Given that this technology-enabled transformation project was ultimately all about the customer, the EY team decided to focus on the customer’s needs, employing a collaborative innovation approach based on design thinking.
They gathered a wide array of its technology consulting talent, from technology service designers and developers, to IT architects and those proficient in business strategy. The global EY team included highly trained specialists in Belgium, France, Hong Kong SAR, Italy, Luxembourg and Singapore.
The process began with more than 50 client interviews. These were followed by three-day Ideation Workshops held in four locations around the world, each involving 30 to 40 of the wealth manager’s internal stakeholders. These workshops covered trends analysis, discussion of best practice and the creation of client personas. As a result of the workshops, 75 potentially beneficial initiatives were identified. It was then decided to prioritize 15 of these, covering five key areas:
- Better customer data management
- A more personalized digital platform
- An advisory process that is embedded in the client’s life
- Sharing and network capabilities
- Fully service-driven
The next stage was the development of 10 minimum viable products (MVPs) in areas such as digital advisory and communications tools, as well as robo-advice and an aggregation service. Thierry Grouès, EY WAM Transformation Strategic Solutions Lead, explains: “An MVP isn’t a proof of concept, it’s a real thing that some customers can use. The idea was to launch something as quickly as possible in an agile way and as a starting point. Then, once you have that in the hands of the customers, that’s when you can increase the value proposition around it.” This involved developing a landing platform, both on the front end and technology side, where these new services could be housed.
The EY team faced several challenges as it worked to rapidly develop and launch these new digital services while simultaneously carrying out the transformation of the company’s internal operations and dealing with legacy technology systems.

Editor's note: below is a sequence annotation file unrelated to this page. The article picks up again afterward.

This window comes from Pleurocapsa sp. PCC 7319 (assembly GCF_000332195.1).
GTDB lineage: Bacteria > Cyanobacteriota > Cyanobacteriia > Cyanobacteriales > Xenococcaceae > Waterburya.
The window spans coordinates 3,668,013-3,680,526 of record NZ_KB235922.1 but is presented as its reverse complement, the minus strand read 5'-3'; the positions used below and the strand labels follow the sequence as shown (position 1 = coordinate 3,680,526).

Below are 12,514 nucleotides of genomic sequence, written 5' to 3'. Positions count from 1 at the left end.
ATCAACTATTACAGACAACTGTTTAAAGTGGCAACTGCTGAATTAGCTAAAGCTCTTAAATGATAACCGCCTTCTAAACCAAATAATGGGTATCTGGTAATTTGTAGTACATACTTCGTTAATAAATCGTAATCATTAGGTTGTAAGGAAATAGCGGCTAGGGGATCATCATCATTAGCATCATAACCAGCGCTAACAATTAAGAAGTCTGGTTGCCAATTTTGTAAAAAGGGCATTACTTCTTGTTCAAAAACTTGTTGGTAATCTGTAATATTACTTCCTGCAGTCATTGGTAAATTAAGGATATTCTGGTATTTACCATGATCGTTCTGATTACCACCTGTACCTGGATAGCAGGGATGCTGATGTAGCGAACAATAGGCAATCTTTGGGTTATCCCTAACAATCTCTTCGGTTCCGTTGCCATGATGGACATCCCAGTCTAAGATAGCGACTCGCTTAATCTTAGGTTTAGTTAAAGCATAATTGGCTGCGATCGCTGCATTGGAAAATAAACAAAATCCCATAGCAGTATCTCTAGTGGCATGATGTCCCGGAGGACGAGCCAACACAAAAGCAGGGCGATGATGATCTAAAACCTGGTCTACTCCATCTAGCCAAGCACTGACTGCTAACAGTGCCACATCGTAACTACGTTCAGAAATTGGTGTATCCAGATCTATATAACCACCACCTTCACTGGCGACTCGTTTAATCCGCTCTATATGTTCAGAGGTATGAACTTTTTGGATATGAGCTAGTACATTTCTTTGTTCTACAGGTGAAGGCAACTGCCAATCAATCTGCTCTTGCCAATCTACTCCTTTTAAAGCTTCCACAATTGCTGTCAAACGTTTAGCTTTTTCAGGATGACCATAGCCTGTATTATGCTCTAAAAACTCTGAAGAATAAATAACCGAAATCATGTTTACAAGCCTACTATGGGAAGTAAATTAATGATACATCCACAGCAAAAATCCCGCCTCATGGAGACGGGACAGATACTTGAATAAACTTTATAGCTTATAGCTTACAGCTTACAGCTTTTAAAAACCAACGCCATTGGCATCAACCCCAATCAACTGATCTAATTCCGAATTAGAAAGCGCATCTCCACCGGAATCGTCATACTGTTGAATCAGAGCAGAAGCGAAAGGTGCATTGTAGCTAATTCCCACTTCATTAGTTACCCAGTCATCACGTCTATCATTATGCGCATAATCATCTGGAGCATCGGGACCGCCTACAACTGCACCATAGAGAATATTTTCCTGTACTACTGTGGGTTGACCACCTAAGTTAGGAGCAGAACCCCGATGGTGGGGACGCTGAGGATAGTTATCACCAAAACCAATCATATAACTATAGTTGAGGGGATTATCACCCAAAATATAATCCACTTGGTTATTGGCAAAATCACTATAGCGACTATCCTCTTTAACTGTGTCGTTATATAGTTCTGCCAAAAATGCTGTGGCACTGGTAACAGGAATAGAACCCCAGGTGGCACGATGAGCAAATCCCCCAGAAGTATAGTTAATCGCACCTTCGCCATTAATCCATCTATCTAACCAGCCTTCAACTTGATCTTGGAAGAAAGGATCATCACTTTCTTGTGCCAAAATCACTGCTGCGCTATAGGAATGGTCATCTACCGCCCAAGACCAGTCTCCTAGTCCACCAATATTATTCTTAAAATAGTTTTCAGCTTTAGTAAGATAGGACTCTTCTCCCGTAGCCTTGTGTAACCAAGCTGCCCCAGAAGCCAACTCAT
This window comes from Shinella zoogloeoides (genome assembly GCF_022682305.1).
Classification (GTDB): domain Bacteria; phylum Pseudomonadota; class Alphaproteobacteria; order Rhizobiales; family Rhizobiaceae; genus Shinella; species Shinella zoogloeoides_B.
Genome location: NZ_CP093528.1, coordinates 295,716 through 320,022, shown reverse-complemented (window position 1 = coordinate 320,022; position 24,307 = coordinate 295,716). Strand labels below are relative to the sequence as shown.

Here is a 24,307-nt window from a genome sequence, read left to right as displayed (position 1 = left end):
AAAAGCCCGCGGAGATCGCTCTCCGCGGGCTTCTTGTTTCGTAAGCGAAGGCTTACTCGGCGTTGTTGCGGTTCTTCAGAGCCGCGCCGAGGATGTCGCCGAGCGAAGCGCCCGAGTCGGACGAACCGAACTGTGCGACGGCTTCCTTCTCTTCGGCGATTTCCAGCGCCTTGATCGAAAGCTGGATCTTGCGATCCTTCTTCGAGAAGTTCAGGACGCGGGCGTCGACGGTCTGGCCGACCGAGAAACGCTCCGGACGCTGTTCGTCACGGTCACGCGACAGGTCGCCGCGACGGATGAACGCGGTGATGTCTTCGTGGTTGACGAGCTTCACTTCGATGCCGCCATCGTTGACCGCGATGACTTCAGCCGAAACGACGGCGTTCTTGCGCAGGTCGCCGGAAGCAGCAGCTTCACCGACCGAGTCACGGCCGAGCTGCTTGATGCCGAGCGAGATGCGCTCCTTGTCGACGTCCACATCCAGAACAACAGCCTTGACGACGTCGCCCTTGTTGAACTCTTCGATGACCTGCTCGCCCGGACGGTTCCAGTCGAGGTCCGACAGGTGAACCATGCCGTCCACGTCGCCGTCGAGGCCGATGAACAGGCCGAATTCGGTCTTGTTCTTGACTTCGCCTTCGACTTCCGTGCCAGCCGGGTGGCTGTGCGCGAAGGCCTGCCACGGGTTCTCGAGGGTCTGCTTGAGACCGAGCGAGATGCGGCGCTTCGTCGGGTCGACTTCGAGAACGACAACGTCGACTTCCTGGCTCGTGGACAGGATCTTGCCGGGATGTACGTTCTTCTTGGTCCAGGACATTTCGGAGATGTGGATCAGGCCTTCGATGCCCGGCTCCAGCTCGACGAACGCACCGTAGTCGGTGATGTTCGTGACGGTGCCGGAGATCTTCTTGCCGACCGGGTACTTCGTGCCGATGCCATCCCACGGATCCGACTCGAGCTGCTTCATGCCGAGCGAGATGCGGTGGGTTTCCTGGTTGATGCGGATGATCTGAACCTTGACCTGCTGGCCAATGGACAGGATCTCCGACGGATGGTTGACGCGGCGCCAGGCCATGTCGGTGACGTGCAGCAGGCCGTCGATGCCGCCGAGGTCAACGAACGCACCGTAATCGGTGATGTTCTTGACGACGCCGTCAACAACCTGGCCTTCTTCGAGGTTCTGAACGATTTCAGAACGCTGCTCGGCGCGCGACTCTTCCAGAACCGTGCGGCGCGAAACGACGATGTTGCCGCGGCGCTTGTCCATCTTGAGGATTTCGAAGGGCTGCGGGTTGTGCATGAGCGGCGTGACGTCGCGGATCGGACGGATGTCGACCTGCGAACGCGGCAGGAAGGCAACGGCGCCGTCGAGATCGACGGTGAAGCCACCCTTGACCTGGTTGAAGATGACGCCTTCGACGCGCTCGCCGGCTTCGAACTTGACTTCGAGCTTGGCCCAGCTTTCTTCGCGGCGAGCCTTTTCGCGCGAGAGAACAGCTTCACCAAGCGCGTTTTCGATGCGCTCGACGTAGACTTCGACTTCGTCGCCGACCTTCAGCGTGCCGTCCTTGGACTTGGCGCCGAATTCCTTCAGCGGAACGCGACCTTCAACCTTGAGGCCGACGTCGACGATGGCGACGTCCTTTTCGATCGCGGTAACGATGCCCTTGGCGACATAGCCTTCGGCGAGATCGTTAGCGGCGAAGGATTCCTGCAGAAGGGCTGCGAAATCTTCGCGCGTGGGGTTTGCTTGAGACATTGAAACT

The development of partnerships with several FinTech companies helped accelerate the development of new services. To maximize the long-term value generated from their client’s existing technology systems, the EY team worked with the client’s multiple technology vendors to consolidate their latest individual technology products into a single, consolidated, customer-centric technology platform. These components ranged from personalized customer alerts and newsfeeds, to digital onboarding, account aggregation and biometric validation. Concurrently, the team assessed how the client’s legacy systems needed to evolve to support these new services and be scalable over the coming years.
There were also cultural issues, as this agile methodology was a new way of working for the wealth management firm. EY Seren (an international design consultancy with substantial experience in digital business transformation) was part of this effort, and the EY team also worked with an external agency to help the client become accustomed to the collaborative, innovative approach required to implement the methodology.
Finally, Grouès says that managing the client’s expectations was important. “You can’t launch all of these different services overnight. It takes a lot of time and consultation, and after the implementation it can sometimes take two or three years to learn what does and doesn’t work, and to transform the client’s culture to make the most of the technology.”